“Sleeping Venus”, Giorgione – description of the painting

Description of the picture:

Sleeping Venus – Giorgione. 1510. Oil on canvas. 108 x 175 cm
An unusual thing, but one of the most recognizable paintings of the famous master of the highest Renaissance Giorgione “Sleeping Venus” combines the letter of several masters. It is clear that Giorgione began the painting, but the plague that claimed the lives of many Europeans did not let the painter finish the work – at the age of 33 (32) the painter died, falling another victim of the “black death”.

Careful researchers, having analyzed each mm of the canvas, confidently stated that Titian was completing the canvas (it is reliably clear that at that time he worked in the workshop of Giorgione). Also, art historians found in some details of the work the hand of another 1st creator, whose name could not be identified. Maybe it was Sebastiano del Piombo, who often added the details of the master’s painting, because Giorgione was almost overwhelmed with orders.

But why do we admire the style of Giorgione, taking the picture, the creation of which (albeit forced) the other masters had a hand in? It’s all because the work found Giorgione’s special stylistic features – landscape, lighting transmission, compositional construction, namely the ratio of the figure of Venus and the surrounding background.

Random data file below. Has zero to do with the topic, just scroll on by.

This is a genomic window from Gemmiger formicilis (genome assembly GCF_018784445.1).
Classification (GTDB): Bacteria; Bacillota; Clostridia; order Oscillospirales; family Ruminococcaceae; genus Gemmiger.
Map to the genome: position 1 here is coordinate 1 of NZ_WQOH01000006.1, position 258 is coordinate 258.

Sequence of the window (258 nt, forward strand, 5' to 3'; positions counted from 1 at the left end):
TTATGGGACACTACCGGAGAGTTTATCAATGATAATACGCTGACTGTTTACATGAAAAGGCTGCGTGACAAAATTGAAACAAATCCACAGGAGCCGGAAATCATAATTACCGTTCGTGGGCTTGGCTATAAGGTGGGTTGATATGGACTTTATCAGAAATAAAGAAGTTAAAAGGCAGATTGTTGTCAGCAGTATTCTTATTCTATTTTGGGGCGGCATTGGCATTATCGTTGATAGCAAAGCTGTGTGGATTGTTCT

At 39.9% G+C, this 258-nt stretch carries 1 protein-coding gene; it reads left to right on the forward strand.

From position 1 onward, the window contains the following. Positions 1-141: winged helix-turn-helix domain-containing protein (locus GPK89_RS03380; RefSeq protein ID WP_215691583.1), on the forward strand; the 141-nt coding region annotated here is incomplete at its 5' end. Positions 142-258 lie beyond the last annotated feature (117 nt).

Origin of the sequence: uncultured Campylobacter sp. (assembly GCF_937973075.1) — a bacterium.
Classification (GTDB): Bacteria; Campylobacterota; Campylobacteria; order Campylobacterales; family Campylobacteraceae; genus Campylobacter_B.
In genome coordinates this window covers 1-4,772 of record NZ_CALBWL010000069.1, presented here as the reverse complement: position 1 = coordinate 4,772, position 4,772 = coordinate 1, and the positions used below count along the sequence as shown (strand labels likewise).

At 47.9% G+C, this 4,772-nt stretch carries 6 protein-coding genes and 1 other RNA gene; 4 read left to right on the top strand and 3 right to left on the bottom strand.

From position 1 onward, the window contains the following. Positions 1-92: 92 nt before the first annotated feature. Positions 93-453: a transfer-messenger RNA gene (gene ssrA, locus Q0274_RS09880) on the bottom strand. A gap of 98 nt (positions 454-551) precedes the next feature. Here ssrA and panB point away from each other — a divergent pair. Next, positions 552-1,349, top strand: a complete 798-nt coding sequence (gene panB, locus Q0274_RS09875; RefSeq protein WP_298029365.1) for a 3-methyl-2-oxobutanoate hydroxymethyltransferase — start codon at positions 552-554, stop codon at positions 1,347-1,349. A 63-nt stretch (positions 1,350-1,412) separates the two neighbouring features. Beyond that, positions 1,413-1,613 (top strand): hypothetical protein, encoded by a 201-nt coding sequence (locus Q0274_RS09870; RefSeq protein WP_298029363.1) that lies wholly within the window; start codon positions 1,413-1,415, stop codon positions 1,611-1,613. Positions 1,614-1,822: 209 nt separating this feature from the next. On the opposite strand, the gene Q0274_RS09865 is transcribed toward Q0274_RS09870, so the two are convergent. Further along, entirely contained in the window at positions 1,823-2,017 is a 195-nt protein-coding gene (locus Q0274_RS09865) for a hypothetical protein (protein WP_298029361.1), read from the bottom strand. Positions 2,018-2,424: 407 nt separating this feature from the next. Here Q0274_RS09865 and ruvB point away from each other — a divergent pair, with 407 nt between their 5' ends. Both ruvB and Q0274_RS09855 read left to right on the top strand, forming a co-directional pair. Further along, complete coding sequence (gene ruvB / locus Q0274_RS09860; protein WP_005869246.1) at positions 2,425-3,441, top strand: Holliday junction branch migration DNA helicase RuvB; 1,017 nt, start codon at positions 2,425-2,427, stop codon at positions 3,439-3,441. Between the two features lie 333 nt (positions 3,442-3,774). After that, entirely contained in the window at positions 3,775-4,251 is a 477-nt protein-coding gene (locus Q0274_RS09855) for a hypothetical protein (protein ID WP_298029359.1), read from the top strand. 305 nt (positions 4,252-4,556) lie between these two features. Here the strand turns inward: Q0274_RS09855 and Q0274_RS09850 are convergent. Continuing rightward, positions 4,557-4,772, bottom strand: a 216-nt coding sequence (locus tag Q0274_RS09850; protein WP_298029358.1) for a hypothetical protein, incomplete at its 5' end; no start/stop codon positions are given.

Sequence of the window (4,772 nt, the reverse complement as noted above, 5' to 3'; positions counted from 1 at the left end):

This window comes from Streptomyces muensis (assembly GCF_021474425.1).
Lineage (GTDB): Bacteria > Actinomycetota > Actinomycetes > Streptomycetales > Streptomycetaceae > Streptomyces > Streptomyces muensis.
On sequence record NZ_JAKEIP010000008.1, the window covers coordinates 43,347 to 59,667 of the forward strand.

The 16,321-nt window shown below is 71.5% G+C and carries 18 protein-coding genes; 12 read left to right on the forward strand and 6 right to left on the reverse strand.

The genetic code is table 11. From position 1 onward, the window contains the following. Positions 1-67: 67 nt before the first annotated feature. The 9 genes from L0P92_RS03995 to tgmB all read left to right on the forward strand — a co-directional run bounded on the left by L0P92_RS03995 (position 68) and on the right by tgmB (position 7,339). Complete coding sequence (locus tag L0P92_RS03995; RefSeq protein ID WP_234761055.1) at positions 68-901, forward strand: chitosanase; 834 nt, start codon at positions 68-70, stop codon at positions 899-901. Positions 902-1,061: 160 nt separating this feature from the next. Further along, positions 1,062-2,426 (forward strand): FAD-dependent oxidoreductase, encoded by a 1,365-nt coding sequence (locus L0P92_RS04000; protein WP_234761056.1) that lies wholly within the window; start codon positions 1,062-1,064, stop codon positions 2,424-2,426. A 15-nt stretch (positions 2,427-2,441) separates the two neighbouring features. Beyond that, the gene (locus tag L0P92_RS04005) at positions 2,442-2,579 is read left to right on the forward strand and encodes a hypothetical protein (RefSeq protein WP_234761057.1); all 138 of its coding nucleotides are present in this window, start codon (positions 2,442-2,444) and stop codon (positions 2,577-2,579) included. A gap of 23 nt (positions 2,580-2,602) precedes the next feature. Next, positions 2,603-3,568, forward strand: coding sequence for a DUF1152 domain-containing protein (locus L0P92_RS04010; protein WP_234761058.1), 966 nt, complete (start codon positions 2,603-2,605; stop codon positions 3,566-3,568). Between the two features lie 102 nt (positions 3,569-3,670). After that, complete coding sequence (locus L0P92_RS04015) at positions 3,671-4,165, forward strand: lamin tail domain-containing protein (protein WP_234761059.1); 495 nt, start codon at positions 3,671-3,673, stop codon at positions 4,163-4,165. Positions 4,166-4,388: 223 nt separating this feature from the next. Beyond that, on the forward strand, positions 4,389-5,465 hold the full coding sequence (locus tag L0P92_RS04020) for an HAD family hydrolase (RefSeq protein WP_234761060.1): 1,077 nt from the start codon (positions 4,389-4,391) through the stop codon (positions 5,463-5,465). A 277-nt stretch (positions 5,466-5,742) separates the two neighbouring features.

For the first time, Giorgione’s nude figure of the goddess “captured” the space of the picture almost entirely – the entire foreground is given to the beautiful Venus. She is relaxed and relaxed. The viewer can see the naked chest, and the left arm of Venus, lowered to the inner side of the thigh, as if deliberately focuses on this fragment of the body. The girl’s figure is depicted in soft, smooth lines. The gentle outline of the goddess echoes the blurred outlines of mountains in the distance. After this, many other artists, including Titian, will take up arms.

Another revolutionary point in this work is the choice of theme. Before Venus, Giorgione masters had to rely on the literary source. The painter here shows us the fruit of his imagination. Moreover, this is the only mythological painting by Giorgione.

It is known that initially Titian drew Cupid at the feet of Venus (as you know, Venus was portrayed surrounded by putti), but to this day the image of an angel has not reached. Only infrared analysis allows you to see traces of cupid on the canvas. Cupid had an arrow and a bird in his hands, which only strengthened the erotic nature of an already quite frank picture. Although the picture cannot be reproached in some vulgarity, on the contrary, even a naked goddess is not devoid of chastity and exaltation.

The beautiful Venus is still considered one of the most perfect female images in world painting."

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